For those of you not familiar with the Freddie Awards, it’s kind of like the Oscars of frequent flyer/travel loyalty programs. The awards were started in 1988 by Randy Petersen, founder of Flyertalk and Boarding Area, and were named in honor of Sir Freddie Laker, the British airline executive and founder of Laker Airways.
Receiving a Freddie Award is hugely prestigious and many major global airlines send representatives to the awards. Awards are given out based on which airline or program receives the most votes (a total of 4.2 million people voted in the 2017 awards) in any given category (awards are given out for best airline frequent flyer program, hotel loyalty program, and credit card and are divided into different regions, Americas, Europe and Africa, and Asia/Middle East/Oceania).
I fulfilled my obligation as a member of the frequent flyer community and voted online in the awards. My choice for best airline loyalty program in the Americas was, of course, Alaska Mileage Plan. I was pretty sure that Mileage Plan would win the award, seeing as it is the only airline left in the US that awards miles based on distance flown and not how much you paid, and has bargain prices for the vast majority of awards.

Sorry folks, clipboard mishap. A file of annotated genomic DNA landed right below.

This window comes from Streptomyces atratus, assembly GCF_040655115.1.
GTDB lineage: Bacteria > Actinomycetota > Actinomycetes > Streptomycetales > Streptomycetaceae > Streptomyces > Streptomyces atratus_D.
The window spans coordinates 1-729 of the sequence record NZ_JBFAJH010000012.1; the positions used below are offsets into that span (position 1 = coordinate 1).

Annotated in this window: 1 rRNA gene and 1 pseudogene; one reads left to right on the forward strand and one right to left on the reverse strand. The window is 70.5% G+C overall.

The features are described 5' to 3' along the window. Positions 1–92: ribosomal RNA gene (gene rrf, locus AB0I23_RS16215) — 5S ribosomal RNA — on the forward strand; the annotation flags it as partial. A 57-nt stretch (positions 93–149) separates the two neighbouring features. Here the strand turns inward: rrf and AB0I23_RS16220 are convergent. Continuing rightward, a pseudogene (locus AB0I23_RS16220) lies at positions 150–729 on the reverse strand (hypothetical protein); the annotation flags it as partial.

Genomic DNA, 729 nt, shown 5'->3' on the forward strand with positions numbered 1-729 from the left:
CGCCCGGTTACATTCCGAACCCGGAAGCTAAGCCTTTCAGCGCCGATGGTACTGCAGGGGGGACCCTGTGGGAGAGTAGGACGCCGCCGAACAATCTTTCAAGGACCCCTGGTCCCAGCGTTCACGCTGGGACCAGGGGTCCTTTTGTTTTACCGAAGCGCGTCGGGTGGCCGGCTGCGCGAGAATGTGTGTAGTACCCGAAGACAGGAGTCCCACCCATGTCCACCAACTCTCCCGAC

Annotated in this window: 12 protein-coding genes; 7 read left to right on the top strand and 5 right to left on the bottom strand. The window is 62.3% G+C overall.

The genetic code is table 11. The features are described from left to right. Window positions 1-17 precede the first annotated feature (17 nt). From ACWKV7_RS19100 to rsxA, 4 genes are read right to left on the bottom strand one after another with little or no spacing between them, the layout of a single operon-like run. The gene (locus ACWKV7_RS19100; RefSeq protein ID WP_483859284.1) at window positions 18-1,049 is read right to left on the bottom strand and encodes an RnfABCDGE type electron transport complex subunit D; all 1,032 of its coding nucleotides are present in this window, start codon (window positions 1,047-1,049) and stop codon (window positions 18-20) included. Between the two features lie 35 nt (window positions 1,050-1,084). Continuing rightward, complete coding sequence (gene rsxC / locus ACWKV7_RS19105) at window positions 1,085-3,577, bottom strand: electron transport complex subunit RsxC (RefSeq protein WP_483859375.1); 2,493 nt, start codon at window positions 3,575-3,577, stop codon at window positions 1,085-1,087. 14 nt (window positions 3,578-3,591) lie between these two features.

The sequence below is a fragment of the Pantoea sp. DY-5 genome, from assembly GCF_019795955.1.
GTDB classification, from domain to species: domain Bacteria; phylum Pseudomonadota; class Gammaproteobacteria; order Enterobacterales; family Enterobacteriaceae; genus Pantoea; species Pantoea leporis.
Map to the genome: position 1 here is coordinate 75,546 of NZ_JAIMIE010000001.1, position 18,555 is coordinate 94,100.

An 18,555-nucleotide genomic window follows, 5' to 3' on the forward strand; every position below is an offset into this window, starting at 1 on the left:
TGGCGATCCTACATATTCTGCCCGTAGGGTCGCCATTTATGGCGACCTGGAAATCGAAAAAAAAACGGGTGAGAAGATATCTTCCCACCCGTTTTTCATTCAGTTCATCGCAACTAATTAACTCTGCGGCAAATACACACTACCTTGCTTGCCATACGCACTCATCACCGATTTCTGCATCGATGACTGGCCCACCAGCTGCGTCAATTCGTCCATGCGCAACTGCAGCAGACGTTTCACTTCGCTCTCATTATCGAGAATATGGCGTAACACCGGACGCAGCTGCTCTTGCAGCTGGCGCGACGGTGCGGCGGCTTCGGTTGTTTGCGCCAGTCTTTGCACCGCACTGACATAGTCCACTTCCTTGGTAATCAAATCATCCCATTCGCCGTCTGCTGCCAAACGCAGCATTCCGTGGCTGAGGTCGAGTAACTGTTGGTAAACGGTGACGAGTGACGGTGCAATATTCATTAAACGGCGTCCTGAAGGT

But, lo and behold, the ceremony was held in New York last Friday and guess who wins the award for best loyalty program in the Americas but American Airlines.
Are you serious?
I mean, really…
Can we give Comcast the award for best customer service now?
Really? American Airlines AAdvantage, the program which doesn’t make a single award seat available on a huge amount of their own flights, the program which demands that you pay an insane quantity of money just to earn a paltry amount of miles (and has a revenue requirement for status, between 3 and 12,000 dollars depending on the elite level), the program that has such high award prices that, even after spending this huge amount of money to get a decent amount of miles, most “aspirational” awards are unattainable?a Are you serious?
In fairness, American did really try hard to get their flyers to vote for them, plastering ads reminding visitors to vote in the Freddies all over their website. But I still don’t get how a majority of people can vote for a vastly inferior program when an objectively better one is on the table.
What’s next? Delta winning Most Transparent Program?